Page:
HaZamir: The International Jewish Teen Choir aims to connect Jewish high school students to their heritage through music. The program is offered across the United States and Israel, giving students the opportunity to discover the power of music, strengthen their connection to Judaism, and build lasting relationships.
Abram Foster participated in HaZamir during his high school years. Below, he shares some of his experiences and how they influenced and shaped his life, both personally and professionally.
What was your experience with HaZamir? How long were you involved?
I sang in HaZamir through high school, from 2011-2015, generally as a tenor. Locally, I sang in the HaZamir Baltimore chapter under Erika Schon, who was incredibly supportive of me throughout that chapter of my life, and without whom my path through high school and beyond might have looked very different. I was also given the exciting and formative opportunity to sing with the international choir, including in the chamber choir under Mati Lazar for my latter two years of high school, and three times as a soloist.
What did you enjoy most about HaZamir?
Although my local HaZamir chapter was a wonderful community and experience (and as one of the larger chapters, offered plenty of local performance opportunities), every year I looked forward most to the big HaZamir international events: Intervisitation, Gala, and later on our performance at the North American Jewish Choral Festival. The feeling of being part of that massive sound, and being introduced to the brilliance of Mati Lazar, was transformative both for my relationship to music and to Judaism.
Are you still involved now and how?
Most years (whenever I can) in the spring I join with old friends from all over the world for the HaZamir alumni performance at the yearly gala concert, which is always a delight. But beyond HaZamir I’ve found a lot of ways since high school to stay involved with the broader Zamir Choral Foundation! I sing tenor in their young adult choir, Zamir Noded, and when my schedule allowed, I’ve also sung with the Zamir Chorale. In addition, I’ve been very fortunate to study in a small group setting with Mati Lazar through the Zamir Conducting Fellows program, including at the North American Jewish Choral Festival, and I’ve occasionally played rehearsal piano for Zamir Noded and the HaZamir alumni ensemble.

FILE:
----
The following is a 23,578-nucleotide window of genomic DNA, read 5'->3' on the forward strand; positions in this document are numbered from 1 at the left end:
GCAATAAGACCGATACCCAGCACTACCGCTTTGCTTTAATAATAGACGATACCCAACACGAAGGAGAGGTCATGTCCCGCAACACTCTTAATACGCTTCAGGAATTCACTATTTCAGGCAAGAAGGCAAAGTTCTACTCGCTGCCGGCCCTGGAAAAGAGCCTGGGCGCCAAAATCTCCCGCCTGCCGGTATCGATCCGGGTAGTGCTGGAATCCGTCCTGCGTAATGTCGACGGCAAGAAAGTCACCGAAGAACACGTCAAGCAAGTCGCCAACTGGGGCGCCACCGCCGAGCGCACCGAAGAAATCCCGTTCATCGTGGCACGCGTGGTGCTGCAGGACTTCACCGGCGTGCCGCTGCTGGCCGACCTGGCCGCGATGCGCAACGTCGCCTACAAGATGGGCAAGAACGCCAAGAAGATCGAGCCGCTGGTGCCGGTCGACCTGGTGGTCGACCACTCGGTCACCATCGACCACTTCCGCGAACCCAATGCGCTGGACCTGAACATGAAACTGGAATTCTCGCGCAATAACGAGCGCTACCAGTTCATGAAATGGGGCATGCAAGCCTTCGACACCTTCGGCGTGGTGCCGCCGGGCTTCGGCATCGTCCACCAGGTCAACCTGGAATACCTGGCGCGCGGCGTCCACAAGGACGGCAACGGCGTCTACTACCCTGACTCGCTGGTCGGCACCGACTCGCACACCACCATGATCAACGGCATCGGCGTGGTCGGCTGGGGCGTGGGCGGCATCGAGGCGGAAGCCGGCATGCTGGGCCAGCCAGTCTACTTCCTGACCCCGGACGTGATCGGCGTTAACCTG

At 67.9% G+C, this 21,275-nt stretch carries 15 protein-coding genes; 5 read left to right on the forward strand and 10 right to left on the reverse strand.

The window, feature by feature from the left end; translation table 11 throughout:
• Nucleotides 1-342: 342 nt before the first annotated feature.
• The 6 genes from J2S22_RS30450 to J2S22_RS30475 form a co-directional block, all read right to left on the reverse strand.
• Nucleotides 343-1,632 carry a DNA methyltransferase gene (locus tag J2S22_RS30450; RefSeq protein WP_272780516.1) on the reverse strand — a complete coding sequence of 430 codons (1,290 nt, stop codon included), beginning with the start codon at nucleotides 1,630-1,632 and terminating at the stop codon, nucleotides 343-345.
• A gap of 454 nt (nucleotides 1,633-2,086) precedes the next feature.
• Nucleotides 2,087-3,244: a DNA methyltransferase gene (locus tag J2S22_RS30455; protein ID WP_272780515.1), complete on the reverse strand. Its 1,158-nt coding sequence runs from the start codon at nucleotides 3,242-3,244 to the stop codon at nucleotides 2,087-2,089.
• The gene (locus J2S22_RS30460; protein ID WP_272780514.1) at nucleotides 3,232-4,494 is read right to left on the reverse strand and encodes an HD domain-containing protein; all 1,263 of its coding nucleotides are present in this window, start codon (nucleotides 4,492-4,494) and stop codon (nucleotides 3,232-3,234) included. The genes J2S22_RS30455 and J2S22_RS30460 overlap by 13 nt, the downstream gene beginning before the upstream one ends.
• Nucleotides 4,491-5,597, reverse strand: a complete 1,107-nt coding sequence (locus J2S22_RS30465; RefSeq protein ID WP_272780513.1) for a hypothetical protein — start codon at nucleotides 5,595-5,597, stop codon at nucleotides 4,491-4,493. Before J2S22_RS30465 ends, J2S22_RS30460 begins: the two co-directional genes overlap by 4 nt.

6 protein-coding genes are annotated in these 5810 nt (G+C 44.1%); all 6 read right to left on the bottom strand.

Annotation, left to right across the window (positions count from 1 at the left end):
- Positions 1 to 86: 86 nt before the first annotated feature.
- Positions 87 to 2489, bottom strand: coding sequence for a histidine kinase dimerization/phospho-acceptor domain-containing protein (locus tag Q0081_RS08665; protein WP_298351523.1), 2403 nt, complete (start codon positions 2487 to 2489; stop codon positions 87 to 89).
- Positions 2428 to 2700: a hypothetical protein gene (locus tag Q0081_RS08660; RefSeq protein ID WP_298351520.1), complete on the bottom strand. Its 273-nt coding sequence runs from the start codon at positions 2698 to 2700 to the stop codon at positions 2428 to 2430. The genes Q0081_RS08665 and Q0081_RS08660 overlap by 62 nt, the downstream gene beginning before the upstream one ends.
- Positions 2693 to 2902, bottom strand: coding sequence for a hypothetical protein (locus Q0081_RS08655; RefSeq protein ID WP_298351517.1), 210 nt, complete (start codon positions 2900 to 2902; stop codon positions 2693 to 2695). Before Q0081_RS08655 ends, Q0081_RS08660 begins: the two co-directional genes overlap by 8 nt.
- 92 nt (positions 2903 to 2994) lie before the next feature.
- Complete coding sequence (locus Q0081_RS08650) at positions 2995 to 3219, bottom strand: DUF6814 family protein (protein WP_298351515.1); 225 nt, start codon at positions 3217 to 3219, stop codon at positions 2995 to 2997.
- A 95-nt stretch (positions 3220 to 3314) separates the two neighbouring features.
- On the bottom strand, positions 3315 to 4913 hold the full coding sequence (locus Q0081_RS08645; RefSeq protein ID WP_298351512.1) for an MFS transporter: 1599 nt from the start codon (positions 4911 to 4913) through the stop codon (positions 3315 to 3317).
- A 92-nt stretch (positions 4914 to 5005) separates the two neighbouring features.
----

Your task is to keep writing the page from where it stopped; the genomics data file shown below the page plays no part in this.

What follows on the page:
What are some things you learned from your HaZamir experience that still resonates with you today, either personally or professionally?
Personally, my experience in HaZamir has served crucially to keep me connected to Jewish music and Judaism in general, even when I’ve been in locations without a Jewish community that I feel strongly connected to. Professionally, as a composer and musician, I’ve felt that my experience with Mati Lazar specifically has taught me about a whole dimension of musical interpretation beyond the notes on the page, and this has proven absolutely invaluable in guiding my writing, playing, and singing outside of Zamir; and I often feel gives me a leg up on my competition.
Why should someone join HaZamir?
HaZamir is a wonderful Jewish social experience with an opportunity to be part of an impressive musical sound and offers meaningful experiences for all levels of musicality and observance. It’s fun, it’s moving, and if you’re at all like me it might just change your life.
What is one word to describe your experience?
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